Interesting and knotty existential question from the other night. How much praise do we give Brian Cody and his selectors for getting it right in the end?
Follow-up question. If we do give them whatever amount of praise that seems fitting, must we not by extension criticise – or any rate question – them for getting it wrong in the beginning?
The Kilkenny management, as we noted here recently, have been strikingly good this season. Clear-eyed, decisive, proactive. Last Saturday they reverted to their undistinguished 2017 selves, at least in terms of the team they sent out. But they amended matters on the hoof and wound up winning with the XV that finished. As ever, the bottom line is the only line that matters.
One caveat, however. The dummy team. If Conor Delaney et al had not been going well in training and were not going to be picked, why not release the correct lineup on Friday? Doing otherwise constituted the kind of nonsense that Davy, or paranoid football managers in Ulster, might indulge in. In any case it suggested that the management were unsure of themselves and their team.
Not announcing the changes over the PA prior to throw-in was not only childish, it was also treating the supporters with contempt. Kilkenny should be better than this. Last Saturday they weren’t.
No complaints, mind, over the selection of Richie Hogan, who drove three wides and was replaced at the break. It was a calculated gamble that misfired. Calculated gambles often do. No big deal; they had to get game time into him and this will act as a sharpener for him for the Leinster final, whether he starts it or not.
Three half-time changes in a championship match constituted another first for the Cody era. Kilkenny’s plight demanded nothing less. Martin Keoghan laboured diligently; Joey Holden helped shore up the right flank of defence and found time to sally forward for his first-ever championship point; and Richie Leahy, who does need to be careful about flicking with his hurley, gradually acclimatised and landed two crucial points from the left.
Subsequently Liam Blanchfield provided a highly effective outlet in attack by getting on the ball and things happen, with John Donnelly coming on six minutes from the end and firing two points. No less important, however, was the influence of Padraig Walsh in driving out of defence and carrying the ball up the field. T.J., of course, did as T.J. does.
If the hosts got back into the argument for no reason other than because they couldn’t do any worse than they’d done in the first half, Wexford clearly suffered from the exertions of lining out four weekends in a row: witness Lee Chin fading and Diarmuid O’Keeffe having to be replaced.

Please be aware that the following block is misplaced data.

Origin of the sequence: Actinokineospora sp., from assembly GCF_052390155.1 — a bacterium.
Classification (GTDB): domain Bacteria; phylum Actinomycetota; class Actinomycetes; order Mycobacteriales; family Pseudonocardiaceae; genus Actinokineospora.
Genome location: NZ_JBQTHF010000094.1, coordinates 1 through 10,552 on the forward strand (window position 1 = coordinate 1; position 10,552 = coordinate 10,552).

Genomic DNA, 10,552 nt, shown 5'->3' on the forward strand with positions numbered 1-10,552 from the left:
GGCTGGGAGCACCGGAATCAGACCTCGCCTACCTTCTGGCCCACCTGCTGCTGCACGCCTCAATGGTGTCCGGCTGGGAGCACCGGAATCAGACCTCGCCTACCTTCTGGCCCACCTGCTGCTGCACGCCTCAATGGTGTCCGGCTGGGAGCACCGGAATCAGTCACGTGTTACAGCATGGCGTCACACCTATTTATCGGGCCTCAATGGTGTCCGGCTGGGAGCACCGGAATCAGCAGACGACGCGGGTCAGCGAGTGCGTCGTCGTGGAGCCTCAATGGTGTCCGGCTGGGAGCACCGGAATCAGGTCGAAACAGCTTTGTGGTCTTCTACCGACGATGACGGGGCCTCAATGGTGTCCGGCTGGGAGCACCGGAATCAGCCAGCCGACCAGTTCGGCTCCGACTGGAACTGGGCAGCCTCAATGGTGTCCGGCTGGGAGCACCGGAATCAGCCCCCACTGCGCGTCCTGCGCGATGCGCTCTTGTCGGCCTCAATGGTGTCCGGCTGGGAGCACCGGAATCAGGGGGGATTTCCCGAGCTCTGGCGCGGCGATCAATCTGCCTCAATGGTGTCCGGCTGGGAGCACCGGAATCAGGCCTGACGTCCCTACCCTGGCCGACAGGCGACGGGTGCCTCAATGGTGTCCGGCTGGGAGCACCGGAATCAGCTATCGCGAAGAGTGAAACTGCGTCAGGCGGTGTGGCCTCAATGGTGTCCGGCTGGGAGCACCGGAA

Yet they were also undone by a series of enervating wides plus an infuriating lapse from Aidan Nolan’s lineball shortly after Leahy had levelled matters 13 minutes from the end. At that stage the visitors needed a foothold in the game. They needed to get the sliotar in or around their opponents’ 20-metre line, keep it there, apply some pressure to the Kilkenny defence and see what transpired. At very worst it would have given their own defence a breather. Instead Nolan let fly and sent the ball harmlessly wide.
Children: do not try this at home! There’s a time to be a hero. There’s also a time to play the percentages and be content with a marginal gain.
So Kilkenny will be in Croke Park next month. Better to be there than not to be there. But Cody cannot bring to Croke Park the same hand he brought to Salthill a fortnight ago. Kilkenny have to play differently. They won’t play differently without first thinking differently.
How to start that process? Easy. By biting the bullet and examining whether the qualities that Padraig Walsh brings to the edge of the square are greater or less than the qualities he brings to the half-back line, and by extension to the team’s attacking balance.
Right from the start of the season, Cody and his selectors were adamant that Walsh was their full-back. They shouldn’t be afraid to revisit that decision. The task of matching Galway demands it.
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